Category Archives: dog breeds

Beyond Izzy’s pram (managing dogs through to old age) Part 3

In Part 2,  I introduced a ladder concept to explain that there were steps in managing an older dog, and particularly one that is likely to have arthritis.

This is what our ladder looks like now, with two rungs, because today we are talking about managing weight.

Arthritis management diagram with 2 rungs

Overweight pets are a first world problem.  We love our dogs, we use treats for training, and we keep using treats to show our love.  Many of us don’t measure (or ideally, weigh) our dog’s food at feeding time.  Portion sizes start to creep up.

And then our dog starts to slow down, not playing or running around as much.  They don’t need as many calories but we keep feeding them the same as we have always done.  So with less calories burned, the dog’s body adds fat placing more stress on joints that are arthritic because they now have to move more weight than they used to (or should).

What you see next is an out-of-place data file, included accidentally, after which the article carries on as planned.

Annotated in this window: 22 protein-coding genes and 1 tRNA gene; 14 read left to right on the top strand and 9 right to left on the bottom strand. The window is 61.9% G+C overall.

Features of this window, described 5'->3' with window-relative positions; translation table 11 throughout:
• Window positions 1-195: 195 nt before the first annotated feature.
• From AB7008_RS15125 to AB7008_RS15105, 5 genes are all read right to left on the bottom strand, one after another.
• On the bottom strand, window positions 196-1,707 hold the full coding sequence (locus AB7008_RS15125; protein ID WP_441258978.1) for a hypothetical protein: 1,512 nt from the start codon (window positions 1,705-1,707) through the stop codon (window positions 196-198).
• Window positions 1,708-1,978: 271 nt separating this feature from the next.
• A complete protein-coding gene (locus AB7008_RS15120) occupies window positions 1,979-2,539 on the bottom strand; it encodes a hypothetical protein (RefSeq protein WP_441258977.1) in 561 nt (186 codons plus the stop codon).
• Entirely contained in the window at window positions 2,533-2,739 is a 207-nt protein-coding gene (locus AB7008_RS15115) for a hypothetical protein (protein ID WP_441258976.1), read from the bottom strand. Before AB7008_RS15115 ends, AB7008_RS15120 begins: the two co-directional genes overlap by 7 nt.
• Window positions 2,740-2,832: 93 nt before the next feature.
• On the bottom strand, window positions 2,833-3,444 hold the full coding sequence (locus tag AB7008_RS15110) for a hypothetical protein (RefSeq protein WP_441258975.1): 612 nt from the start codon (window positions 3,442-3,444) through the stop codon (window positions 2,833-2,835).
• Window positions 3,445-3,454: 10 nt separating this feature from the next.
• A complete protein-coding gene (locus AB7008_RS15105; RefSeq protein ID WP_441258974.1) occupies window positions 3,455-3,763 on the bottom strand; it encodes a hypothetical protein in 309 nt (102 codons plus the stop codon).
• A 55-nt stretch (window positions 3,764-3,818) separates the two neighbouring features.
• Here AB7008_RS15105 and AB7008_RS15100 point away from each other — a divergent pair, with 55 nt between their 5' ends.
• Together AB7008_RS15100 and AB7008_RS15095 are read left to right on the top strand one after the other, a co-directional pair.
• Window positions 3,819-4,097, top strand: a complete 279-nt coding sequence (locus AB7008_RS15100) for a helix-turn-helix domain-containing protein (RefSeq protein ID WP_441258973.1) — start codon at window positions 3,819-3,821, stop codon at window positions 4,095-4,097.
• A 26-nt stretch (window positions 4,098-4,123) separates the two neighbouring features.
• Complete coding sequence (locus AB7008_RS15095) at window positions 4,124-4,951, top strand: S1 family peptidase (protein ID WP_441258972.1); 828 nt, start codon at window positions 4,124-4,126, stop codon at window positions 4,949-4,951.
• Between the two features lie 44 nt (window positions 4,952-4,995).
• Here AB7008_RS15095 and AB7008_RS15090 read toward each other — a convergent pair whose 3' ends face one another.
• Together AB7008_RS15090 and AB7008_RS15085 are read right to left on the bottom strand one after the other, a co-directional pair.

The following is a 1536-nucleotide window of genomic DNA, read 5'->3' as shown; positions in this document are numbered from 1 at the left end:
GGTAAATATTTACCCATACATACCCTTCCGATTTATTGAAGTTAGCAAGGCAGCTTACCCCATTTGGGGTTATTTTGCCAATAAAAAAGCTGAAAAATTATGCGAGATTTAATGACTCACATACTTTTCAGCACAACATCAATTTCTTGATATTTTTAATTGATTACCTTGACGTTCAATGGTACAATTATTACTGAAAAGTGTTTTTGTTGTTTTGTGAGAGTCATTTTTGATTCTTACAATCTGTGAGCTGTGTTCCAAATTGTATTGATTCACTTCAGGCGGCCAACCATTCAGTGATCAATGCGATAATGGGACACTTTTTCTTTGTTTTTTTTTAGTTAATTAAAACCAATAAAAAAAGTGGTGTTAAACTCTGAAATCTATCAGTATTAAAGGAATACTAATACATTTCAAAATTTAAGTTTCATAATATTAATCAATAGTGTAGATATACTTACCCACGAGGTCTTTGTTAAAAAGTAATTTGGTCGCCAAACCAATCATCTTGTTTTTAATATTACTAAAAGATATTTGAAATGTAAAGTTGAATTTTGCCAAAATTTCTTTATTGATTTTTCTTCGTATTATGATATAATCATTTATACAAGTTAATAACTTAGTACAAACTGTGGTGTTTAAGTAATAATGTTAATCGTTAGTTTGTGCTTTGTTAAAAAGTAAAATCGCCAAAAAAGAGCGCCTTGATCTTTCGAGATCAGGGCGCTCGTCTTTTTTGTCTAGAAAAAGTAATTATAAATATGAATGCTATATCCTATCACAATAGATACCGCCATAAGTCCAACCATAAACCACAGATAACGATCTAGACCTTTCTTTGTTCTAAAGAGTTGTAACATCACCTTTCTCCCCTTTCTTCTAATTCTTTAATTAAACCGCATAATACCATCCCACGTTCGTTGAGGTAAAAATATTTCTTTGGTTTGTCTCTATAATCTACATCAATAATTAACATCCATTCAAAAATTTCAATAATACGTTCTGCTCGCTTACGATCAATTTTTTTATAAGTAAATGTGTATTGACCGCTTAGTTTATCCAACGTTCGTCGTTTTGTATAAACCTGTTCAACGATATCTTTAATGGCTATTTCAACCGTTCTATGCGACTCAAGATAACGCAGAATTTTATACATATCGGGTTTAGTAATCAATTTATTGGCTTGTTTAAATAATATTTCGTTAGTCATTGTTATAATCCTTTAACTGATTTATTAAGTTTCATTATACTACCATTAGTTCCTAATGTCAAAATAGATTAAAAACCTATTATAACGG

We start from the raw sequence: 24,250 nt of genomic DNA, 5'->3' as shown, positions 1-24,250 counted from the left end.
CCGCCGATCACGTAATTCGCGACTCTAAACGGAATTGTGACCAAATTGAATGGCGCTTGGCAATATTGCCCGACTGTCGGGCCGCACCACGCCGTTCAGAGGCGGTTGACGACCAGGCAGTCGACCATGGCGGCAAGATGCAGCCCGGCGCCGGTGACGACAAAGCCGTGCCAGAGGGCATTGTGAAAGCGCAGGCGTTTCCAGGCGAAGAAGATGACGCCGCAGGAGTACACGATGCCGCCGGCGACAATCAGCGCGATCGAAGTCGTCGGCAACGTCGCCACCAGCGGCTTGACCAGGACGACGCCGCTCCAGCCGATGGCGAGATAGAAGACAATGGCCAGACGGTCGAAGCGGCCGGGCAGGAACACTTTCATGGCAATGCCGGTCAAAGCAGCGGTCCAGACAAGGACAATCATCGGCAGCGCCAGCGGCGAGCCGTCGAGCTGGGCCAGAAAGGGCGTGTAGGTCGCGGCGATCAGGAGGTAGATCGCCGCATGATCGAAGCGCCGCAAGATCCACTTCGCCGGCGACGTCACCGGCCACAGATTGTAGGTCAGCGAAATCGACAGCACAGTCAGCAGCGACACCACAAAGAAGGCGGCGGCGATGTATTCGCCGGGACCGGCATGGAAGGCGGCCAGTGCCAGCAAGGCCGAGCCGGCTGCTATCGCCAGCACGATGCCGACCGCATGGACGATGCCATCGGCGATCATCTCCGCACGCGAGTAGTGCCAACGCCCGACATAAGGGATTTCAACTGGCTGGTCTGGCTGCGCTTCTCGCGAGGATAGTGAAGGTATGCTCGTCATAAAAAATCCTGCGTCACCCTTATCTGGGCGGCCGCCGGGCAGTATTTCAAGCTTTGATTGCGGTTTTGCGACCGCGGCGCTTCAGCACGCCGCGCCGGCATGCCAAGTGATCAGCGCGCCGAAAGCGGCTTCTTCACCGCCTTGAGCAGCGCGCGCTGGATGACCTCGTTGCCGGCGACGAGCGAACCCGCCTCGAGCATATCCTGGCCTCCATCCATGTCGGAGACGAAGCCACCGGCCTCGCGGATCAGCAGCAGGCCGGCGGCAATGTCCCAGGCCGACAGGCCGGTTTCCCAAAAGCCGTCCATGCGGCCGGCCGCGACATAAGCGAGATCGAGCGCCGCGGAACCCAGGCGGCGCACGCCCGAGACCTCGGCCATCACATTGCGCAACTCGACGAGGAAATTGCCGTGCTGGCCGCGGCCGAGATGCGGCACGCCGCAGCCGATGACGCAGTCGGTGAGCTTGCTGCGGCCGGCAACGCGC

As with any change in lifestyle, a vet check is always recommended before starting a weight loss program.  We don’t want to assume that weight is the only problem in an older dog.  (Kidney and liver function, for example, should be checked).

I advise my clients to weigh their dog as a starting point and it’s also helpful to take measurements such as the waistline line (in line with the knees) and a measurement behind the elbows.

I often ask my clients to simply reduce the food they are feeding by up to 1/3 per meal (requiring them also to measure or weigh up what a ‘normal’ feed has been).  A diet food is not always needed if they are already feeding a balanced diet.